In this week's printed paper, thanks to Paramount Pictures' peculiar decision to skip over Portland's army of critics until after our deadline, you'll find an odd artifact standing in for our regular review of Star Trek Into Darkness. It's a review written from Britain, where the movie opened days ago, by old Mercury hand Matt Davis.
Matt didn't like it much, and he got on to talking about his recent divorce before wrapping up. (That will make it sound like you shouldn't read it. But you really should. The whole thing is quite funny and a great bit of writing.)
HOWEVER! Paramount finally decided to let us at the thing last night. And I drove to befuddling Bridgeport Village to watch it. And then Senior Editor Erik Henriksen let me write a review. And then he posted it. SPOILER ALERT: I kind of really, really liked it. With some reasonable quibbles.
For all the gloom at its heart, Star Trek Into Darkness is a harmony joyride. And it's brilliantly funny—funnier than the franchise's actual stab at comedy, Star Trek IV: The Voyage Home. Writers Roberto Orci, Alex Kurtzman, and Damon Lindelof nail pitch-perfect renderings of well-known characters, and then a group of actors who are proving increasingly comfortable in those roles make them their own.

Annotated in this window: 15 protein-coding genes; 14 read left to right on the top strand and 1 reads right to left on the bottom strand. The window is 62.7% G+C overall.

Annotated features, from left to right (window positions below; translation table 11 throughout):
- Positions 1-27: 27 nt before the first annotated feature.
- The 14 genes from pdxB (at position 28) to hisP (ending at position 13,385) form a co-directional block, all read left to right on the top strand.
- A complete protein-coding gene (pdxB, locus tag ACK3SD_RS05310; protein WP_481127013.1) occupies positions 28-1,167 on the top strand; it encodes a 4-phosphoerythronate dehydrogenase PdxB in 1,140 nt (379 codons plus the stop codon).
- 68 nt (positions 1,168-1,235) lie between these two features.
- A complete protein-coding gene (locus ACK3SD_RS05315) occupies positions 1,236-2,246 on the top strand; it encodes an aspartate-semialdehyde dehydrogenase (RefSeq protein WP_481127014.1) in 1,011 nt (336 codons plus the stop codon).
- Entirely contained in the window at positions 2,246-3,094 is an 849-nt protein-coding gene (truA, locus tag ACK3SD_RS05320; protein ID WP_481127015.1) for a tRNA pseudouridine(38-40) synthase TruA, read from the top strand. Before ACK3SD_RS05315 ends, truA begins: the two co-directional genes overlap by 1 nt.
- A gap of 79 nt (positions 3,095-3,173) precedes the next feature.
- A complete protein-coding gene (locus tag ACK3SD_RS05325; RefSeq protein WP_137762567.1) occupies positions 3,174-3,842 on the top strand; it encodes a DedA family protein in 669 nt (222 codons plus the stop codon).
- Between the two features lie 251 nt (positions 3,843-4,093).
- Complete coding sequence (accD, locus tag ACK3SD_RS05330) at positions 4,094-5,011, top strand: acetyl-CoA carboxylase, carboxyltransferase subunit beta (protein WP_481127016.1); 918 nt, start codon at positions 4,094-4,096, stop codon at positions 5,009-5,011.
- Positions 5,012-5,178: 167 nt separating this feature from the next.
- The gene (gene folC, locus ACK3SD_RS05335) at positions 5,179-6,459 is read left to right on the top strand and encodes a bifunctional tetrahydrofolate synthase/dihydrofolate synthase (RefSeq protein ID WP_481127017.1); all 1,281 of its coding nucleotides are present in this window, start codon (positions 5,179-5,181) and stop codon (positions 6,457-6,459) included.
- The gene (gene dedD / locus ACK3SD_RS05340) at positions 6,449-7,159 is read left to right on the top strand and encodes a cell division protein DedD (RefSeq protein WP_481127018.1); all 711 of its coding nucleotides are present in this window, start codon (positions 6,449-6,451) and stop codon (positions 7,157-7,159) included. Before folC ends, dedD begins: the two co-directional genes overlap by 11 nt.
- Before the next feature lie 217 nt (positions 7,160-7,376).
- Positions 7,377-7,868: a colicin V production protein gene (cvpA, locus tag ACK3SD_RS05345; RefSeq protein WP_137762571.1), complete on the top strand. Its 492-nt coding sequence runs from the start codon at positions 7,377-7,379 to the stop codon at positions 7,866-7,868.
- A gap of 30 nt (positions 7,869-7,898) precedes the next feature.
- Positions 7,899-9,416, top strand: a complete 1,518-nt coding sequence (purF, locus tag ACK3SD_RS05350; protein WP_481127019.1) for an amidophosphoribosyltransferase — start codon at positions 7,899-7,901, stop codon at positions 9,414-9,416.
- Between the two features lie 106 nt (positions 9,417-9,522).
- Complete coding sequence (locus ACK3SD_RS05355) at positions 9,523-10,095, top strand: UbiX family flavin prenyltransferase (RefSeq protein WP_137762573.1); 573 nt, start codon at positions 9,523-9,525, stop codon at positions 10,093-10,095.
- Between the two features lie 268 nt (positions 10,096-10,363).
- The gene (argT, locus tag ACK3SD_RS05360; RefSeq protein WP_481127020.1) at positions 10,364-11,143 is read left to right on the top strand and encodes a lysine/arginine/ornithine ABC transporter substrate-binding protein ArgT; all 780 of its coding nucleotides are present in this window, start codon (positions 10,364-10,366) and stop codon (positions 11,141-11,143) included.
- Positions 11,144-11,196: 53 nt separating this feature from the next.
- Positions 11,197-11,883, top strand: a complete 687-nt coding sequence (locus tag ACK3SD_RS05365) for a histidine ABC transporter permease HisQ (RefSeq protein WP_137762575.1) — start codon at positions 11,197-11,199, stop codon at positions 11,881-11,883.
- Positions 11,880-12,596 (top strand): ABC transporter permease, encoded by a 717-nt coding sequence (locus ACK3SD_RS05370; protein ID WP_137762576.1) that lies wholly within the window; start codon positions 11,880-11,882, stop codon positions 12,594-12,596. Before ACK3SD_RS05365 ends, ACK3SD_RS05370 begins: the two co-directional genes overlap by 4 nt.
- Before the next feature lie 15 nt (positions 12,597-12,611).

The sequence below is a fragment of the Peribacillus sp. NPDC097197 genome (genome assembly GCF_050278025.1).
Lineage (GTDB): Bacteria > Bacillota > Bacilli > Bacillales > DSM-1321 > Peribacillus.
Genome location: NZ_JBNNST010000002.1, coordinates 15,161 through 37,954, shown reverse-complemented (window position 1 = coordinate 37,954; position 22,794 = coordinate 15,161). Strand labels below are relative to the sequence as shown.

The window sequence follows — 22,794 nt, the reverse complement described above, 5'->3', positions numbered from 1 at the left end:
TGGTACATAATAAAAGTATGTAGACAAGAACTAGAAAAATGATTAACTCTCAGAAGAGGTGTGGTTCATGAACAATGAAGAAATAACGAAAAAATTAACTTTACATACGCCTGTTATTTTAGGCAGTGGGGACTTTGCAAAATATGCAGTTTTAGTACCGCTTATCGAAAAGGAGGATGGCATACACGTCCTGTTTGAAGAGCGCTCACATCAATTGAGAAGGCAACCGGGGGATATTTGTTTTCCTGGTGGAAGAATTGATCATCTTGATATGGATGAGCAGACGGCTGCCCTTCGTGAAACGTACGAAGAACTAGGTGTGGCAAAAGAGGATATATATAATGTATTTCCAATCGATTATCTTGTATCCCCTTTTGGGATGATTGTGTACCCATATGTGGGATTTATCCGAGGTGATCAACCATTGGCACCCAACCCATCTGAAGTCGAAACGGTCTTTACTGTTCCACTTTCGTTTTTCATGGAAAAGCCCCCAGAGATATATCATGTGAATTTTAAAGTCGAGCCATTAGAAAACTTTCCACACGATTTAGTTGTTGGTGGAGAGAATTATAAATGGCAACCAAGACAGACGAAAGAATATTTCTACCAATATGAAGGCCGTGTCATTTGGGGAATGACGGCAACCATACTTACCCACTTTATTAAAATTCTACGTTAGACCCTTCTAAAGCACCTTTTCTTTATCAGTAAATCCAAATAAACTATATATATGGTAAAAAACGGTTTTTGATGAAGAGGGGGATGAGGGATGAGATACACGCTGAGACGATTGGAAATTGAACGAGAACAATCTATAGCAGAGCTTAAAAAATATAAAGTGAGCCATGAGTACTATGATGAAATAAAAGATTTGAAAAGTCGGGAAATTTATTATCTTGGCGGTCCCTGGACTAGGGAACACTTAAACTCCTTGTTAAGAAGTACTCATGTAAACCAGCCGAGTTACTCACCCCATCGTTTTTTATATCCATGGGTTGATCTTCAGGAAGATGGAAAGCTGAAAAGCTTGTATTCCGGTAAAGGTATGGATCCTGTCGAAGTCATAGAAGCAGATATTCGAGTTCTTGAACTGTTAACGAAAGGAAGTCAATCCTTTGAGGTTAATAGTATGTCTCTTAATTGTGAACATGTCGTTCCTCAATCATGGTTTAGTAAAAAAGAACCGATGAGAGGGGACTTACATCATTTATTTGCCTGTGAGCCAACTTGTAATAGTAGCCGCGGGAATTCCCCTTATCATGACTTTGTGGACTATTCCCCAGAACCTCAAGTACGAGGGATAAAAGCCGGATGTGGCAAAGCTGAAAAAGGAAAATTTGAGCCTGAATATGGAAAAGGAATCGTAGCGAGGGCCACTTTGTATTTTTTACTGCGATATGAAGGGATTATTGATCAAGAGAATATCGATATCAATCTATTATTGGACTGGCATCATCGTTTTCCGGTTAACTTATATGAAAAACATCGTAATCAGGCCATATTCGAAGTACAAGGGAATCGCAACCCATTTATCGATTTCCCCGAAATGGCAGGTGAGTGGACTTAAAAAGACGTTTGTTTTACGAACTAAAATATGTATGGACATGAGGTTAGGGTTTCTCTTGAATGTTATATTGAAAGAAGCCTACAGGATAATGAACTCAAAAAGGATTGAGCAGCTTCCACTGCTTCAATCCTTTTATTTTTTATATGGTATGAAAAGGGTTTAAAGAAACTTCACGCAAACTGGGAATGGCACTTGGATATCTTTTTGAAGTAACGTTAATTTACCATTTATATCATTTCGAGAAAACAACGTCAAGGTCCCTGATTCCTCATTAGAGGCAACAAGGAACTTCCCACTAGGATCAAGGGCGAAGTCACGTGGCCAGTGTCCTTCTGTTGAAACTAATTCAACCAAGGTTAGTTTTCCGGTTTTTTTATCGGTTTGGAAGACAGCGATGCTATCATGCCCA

Pine's Kirk, unleashed in bedrooms and bars and everywhere else he goes, is the tempestuous, rakish flirt everyone only thought William Shatner was. Karl Urban's McCoy finally, gloriously lets fly with a full complement of curmudgeonly one-liners. And Simon Pegg, as a frantic, flapping Scotty, may be the very best thing about this entire movie (he wrote, while pouring out a glass of Seagram's for Jimmy Doohan).
That isn't to say this movie is perfect. Far from it. In some ways, despite all its winks and nods and Easter eggs, it was unfortunate Abrams decided this second movie, just like the original crew's, had to revolve around the same villain. Fuck an alternate universe with unlimited possibilities!
Earlier, I even typed the following potentially blasphemous statement:
It's among the best entries the franchise has ever produced—maybe even better than Star Trek II: The Wrath of Khan, the vaunted 1982 movie it's clearly designed to parallel (and not always for the best).
Read the whole thing here.